TESTIMONIAL: KAIPO CHE! RESIDENCY
The Kaipo Che! Residency was one of the best residencies I have been involved in. It surpassed expectations in many, many ways: in the level of interaction with India-based artists; the residency spaces and location; opportunities to experience the wider culture of Baroda and other nearby Indian towns/villages. Most importantly, there was an incredibly hospitable and welcoming atmosphere throughout, and it was a pleasure to spend time with everyone involved.
REPORT:Residency space and resources Thoughout the residency, Artcore put in place all the resources needed to create work. All art materials were supplied and any technical assistance needed was given. They were proactive and responsive to artists’ changing needs. The studio spaces were large, full of light and very comfortable. They were peaceful spaces for quiet reflection in a busy schedule. My Practice I was surprised by the work I made, it was definitely a new direction for me in that it was quite a personal and autobiographical response. The paper sculptures were directly informed by being in Baroda and my experience of India both past and present. I feel that there is potential to take some of the ideas forward back in the UK. I would also welcome a chance to continue dialogue with artists in India and will explore possible opportunities for them to visit UK. Residency Exhibition The exhibition at the end of the
Last week, I had my first mentoring session with Frank Abbott, an artist who, like myself, plays with technology within his work. Frank and I discussed how I could enhance my paintings, by adding what we referred to as a ‘real’ material, something that could only be fully experienced in the ‘flesh’. I have decided that I will experiment with materials that change appearance as the viewer moves around them, for example iridescent paints or reflective tape. We also discussed the possibility of being more loose and disruptive in my paintings. I plan to do this by including more ‘playful’ imagery.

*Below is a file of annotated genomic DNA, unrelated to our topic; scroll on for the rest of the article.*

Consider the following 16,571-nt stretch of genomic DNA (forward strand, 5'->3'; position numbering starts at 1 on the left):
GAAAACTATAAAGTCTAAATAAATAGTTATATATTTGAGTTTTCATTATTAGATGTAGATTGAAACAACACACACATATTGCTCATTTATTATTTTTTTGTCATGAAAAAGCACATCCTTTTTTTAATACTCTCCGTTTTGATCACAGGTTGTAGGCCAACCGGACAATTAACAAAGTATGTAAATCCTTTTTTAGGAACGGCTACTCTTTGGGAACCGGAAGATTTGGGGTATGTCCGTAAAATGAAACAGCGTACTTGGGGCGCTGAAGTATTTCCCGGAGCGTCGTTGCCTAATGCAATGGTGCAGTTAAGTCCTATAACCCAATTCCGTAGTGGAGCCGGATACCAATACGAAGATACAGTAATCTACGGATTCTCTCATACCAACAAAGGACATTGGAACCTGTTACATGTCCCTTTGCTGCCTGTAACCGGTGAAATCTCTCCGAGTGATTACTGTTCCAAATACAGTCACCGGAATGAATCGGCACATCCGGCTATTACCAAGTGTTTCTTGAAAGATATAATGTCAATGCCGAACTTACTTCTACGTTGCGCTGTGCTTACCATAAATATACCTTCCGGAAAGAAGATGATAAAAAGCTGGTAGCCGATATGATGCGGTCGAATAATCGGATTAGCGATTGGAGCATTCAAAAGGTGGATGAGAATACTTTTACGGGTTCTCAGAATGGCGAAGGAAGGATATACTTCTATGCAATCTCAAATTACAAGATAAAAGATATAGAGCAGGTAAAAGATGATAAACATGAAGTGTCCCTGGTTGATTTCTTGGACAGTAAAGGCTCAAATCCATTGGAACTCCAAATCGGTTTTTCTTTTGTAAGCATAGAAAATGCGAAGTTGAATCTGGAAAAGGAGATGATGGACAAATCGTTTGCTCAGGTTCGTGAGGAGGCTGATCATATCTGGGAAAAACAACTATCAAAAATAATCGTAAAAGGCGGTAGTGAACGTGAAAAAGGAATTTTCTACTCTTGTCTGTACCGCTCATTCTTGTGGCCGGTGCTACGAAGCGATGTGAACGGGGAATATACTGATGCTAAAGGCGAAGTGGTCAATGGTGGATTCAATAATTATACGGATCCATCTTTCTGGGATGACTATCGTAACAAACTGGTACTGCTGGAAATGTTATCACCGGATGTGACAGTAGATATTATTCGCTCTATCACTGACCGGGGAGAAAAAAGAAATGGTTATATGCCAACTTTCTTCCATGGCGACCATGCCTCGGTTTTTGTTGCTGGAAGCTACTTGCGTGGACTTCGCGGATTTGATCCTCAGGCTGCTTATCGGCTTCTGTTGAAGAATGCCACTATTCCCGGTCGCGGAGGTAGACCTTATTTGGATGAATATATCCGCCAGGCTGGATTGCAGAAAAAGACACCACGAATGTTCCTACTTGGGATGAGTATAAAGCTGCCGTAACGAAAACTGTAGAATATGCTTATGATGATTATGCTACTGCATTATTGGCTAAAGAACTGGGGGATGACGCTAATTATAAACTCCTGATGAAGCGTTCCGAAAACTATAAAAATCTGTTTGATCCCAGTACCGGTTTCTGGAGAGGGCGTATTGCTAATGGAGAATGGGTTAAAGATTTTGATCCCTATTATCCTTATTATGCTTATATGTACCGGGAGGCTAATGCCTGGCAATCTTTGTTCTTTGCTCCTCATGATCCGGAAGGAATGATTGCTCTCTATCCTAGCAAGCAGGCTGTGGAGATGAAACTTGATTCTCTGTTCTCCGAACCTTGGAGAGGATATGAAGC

So far I have completed one of the three paintings, I will be making for the IRL exhibition. This first painting, like all my work, was initially made on Adobe illustrator, from which I then transferred onto canvas using acrylic. This work provides us with a tangible window into the surreal digital landscape. Through the use of multiple vibrantly painted surreal flowers, the painting represents copy and paste, as well as repetitive ‘eye candy’ you may find on digital screens. All of the flowers share the same simplified visual DNA, to replicate the quick and passive qualities of digital imagery. After reviewing the finished painting, I now hope to alter it by making it more ‘Real’ and ‘Tangible’, through the addition of materials that would only display their desired effect in the ‘flesh’. I also hope to make more of the digital design language visible through the addition of more imagery.
When I haven’t been in Artcore, I have been working on the largest of three paintings, in my studio in Swindon. This work depicts the vastness of the digital world and I am using household gloss to make it. In my next painting I am planning on showing a more playful side to the digital world.